This and any other place in western ghats is a piece of heaven you can see on Earth. What is better than heaven is when the mighty monsoon pays a visit to the heaven. I visited Kabini during the monsoons, if I consider the official date of onset of monsoon. But during the whole day it never rained when we were there in the national park.
We entered the park through a gate. How does it sound to enter through a gate to a forest? What have we done to the nature and this earth? The whole forest is covered within a solar powered fence and a pit which will keep the animals from getting close to the fence. I was not sure if it was for saving animals from humans or for saving humans from animals.
When I say to people I visited Nagarhole, the first question people shoot is, Did you have any sightings? They don’t even want to know if I saw any deer or peacocks. People are only interested in Tigers. I was wondering why is that? Is it because tigers are rare or is it because of the violence it can inflict on any other beings. There is more to any forest than a predator at the top of the food chain.
I was able to smell the freshness of the forests after the pre-monsoon showers. The whole place was green and the sky so blue. Wherever one turned their eyes the place was beautiful. We spotted wild dogs, langurs, peacocks, woodpeckers, roosters, common mynas, pigeons, parrots, wild pigs, dove and a tiger too at almost the end of the safari.
Spotting the tiger was a funny incident. There were more than five or six vans parked in a single place. That is just a sign of tiger in the forest. When my van gets closer to the scene people started pointing to the bush and saying Oh see here it is. All I remember was the story “The emperor’s new clothes”. I gave up trying to spot the tiger in the bush and started doubting my vision. I was thinking if I should get my eyes checked again. After about fifteen minutes of waiting, I had a glimpse of the beast when it was walking away from all the commotion we tourists have created. It felt like the tiger was saying “Fuck off guys, Let me have some privacy.”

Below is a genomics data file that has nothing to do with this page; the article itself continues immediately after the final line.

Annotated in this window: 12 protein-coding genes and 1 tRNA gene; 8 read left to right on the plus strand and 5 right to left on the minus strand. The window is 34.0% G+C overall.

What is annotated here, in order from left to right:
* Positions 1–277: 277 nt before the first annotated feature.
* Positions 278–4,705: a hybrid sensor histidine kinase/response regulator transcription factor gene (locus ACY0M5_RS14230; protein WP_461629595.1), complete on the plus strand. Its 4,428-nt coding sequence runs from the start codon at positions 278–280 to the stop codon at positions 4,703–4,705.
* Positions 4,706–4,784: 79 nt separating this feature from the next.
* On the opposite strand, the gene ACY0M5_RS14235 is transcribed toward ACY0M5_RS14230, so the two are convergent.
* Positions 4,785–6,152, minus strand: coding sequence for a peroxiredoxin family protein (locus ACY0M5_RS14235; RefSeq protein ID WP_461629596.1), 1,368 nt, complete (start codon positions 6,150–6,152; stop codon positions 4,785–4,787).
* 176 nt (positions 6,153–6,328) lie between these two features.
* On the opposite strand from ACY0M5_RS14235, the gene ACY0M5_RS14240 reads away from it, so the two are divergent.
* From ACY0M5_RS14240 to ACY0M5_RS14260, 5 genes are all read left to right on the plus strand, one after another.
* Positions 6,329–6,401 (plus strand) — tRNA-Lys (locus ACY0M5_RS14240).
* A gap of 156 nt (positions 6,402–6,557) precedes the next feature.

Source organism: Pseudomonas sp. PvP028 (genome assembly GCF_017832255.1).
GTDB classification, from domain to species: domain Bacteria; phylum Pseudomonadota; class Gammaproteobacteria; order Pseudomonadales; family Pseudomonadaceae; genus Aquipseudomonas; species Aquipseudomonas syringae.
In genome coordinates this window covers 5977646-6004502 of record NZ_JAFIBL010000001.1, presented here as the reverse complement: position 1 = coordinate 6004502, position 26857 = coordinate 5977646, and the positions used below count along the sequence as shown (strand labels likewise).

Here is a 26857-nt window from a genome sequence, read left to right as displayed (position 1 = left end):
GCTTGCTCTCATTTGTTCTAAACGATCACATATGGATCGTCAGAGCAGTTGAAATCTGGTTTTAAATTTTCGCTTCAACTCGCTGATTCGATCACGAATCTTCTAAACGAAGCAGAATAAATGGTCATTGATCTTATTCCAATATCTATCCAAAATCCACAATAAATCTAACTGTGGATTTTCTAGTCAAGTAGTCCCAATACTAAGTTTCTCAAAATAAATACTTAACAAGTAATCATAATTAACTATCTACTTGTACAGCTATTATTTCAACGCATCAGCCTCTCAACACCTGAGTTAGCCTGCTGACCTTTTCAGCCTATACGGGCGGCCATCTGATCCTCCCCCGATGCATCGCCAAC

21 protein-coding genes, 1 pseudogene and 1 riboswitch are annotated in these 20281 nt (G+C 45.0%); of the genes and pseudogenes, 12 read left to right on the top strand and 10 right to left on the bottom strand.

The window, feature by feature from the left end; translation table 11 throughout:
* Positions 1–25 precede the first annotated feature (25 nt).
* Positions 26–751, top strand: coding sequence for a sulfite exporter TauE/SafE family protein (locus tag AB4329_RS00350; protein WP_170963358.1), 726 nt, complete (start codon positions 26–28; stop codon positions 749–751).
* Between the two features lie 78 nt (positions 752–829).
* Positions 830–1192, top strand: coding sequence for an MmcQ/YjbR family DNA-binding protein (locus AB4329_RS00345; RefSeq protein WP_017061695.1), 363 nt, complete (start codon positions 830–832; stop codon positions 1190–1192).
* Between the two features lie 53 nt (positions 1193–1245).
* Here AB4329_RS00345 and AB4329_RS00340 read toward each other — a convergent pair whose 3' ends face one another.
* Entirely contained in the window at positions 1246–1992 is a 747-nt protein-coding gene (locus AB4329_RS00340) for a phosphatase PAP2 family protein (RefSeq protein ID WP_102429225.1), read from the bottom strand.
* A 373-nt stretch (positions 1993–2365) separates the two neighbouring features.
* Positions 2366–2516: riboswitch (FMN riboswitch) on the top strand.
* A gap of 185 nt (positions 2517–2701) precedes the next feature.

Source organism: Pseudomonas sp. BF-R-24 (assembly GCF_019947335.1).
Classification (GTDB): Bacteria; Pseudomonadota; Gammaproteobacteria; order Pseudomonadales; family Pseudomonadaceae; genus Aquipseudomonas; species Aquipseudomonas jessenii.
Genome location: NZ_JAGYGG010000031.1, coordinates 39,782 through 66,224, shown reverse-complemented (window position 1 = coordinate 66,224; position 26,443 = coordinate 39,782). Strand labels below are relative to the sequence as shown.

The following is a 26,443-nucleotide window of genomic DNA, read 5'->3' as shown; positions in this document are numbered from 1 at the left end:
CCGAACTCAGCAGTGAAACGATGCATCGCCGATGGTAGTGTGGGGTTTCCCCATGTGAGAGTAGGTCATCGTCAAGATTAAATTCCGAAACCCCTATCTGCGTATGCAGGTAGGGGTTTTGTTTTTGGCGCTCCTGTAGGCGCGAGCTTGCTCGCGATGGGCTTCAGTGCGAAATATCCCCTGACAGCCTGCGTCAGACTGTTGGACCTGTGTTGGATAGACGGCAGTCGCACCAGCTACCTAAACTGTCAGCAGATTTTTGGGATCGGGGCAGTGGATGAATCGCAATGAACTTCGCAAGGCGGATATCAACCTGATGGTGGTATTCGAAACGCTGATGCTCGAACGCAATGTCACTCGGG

Most of the people in the safari van did miss the details of the forest when all they were looking for was a tiger. The forest had an old national highway within it. Now the road is closed for public and nature is slowly eating up this highway. Natures job would have been easier if the safari vans didn’t use these roads daily.
I was curious seeing OFC lines signs along the road. I was wondering if the road is closed does that also mean that they have migrated the lines to the new road. Might be they did, else they might have to dig the lines in the future causing trouble to the nature and to the humans.
One of the saddest things I noticed in the forest is the man made clearing made in the forest to get electricity lines across the forest. Such a sad sight. One was able to watch the forest, hear its sound and feel its smell through this safari. But this experience is not even close to getting lost in the forest, walking barefoot feeling the sound and watching the wilderness grow in you. Safari is such an excuse to do all these. The safari vans were designed well. There were cushions in the window for one to rest their hands. But I wish I had a chance like Nan Shepherd to explore the forest walking.
The trip also had an awesome sunrise and an even awesome off road experience in the backwaters of the Kabini river.